There’s still time to nominate local icons for Best of D.C.
Now that the dog days of summer are finally barking, I can comfortably break out the Exodus Quartet’s debut album, Way Out There (Instinct Records): It’s a smooth collection of acid jazz, sultry bossa nova, cop-show funk, and smarmy pop-jazz, perfect for early-evening chill-outs. The Quartet is actually studio whiz Eric Hilton and session players who are on the right vibe, not to mention the right Fender Rhodes, the right saxophone, and the right Latin percussion. Hilton has worked under the Exodus moniker for five years, half of which was spent recording Way Out There. The album was delayed because Hilton is kept busy co-running two underground lounges as well as two other music projects, Peace Bureau and Thievery Corporation. Plus, “with Exodus Quartet, it’s really complicated because I use a host of studio musicians, and getting those guys in the studio and laying down live music tracks and then editing them is really time-consuming,” Hilton explains. “I have a pre-production studio, and I’ll loop beats and write bass lines and get the groove going and the general hook of the song.” Then Hilton works with engineer and partner-in-crime David Ylvisaker to finish the tracks. “Where I may be good at production and sounds and overall feelings, [Ylvisaker]’s just really good at writing music. Exodus Quartet wouldn’t sound anything like it does without him.”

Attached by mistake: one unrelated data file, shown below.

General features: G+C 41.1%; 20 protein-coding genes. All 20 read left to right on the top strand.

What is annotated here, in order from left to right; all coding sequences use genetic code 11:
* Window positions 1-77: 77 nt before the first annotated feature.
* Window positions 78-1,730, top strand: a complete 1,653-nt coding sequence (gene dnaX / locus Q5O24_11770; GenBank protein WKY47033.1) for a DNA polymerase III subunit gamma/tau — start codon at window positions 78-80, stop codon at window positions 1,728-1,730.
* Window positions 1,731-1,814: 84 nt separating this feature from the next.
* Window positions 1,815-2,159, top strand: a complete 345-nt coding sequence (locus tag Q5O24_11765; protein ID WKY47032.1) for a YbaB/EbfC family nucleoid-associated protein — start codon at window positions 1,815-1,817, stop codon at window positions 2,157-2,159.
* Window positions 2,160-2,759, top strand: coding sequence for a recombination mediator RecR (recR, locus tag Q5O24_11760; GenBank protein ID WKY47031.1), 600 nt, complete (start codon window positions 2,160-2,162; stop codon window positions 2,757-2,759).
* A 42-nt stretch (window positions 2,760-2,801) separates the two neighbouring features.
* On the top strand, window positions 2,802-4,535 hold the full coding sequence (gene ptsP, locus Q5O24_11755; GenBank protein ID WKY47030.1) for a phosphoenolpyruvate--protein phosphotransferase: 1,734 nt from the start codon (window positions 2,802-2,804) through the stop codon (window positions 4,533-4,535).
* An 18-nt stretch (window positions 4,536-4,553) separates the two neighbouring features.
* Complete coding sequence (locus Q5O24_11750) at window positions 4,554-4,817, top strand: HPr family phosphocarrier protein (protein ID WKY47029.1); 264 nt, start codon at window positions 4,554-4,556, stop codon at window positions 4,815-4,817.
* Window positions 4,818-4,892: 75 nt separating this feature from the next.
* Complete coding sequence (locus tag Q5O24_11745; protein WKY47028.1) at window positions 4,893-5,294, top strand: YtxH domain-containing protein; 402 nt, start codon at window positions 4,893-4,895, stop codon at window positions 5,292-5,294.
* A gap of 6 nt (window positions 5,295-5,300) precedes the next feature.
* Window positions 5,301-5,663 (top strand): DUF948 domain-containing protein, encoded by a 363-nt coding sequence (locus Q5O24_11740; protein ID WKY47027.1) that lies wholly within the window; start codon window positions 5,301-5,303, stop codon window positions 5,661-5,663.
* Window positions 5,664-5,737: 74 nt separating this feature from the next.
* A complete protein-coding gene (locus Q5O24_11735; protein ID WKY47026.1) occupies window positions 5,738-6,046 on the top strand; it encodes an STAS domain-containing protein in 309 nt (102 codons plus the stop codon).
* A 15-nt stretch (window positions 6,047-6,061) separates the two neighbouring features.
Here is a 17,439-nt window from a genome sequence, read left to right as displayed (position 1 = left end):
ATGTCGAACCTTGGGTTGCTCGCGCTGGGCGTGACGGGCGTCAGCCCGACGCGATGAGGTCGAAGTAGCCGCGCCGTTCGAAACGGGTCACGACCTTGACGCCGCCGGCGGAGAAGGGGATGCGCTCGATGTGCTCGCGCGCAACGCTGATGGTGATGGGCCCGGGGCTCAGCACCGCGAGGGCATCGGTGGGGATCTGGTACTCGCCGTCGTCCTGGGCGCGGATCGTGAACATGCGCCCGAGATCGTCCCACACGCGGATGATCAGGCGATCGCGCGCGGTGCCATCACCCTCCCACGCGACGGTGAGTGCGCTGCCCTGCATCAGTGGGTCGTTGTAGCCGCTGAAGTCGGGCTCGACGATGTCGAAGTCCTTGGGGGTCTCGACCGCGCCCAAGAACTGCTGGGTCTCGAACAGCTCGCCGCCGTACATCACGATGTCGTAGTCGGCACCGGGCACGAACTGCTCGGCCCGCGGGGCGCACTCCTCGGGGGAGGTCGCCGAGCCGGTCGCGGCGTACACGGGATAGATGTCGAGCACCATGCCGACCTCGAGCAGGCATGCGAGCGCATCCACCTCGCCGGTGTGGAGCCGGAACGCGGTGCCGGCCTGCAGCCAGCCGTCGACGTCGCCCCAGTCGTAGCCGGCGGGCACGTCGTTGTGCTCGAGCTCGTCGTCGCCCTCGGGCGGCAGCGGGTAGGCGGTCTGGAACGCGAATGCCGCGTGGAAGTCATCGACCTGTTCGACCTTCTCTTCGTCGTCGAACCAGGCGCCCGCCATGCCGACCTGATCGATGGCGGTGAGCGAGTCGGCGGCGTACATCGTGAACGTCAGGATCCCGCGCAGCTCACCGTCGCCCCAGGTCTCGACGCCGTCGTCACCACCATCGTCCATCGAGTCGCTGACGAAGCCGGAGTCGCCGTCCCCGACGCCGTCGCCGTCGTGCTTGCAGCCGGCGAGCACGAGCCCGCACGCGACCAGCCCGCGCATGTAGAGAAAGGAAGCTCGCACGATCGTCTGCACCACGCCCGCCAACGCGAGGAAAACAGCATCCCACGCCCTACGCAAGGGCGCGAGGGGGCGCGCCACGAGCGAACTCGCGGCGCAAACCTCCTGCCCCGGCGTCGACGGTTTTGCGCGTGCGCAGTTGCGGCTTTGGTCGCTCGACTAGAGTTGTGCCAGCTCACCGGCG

Hilton cites Richard “Groove” Holmes, Cal Tjader, Antonio Carlos Jobim, Studio One, and Paul Weller as influences for Exodus, giving weight to his assertion that “the original acid jazz movement was very postmodern” because of its cut-and-paste eclecticism. Hilton is an encyclopedia of the past 40 years of smooth grooves, and the full history of hipster sound stylings finds its way onto Way Out There. TV fuzz (the police, dig, not static) play a particularly important part in Way Out There’s musical lexicon. Hilton says “Orbit” “sounds right out of Starsky and Hutch,” and he’s spot on. His latest police series muse? “Right now I tape Baretta, because the music is so amazing!” CHiPs is surely next.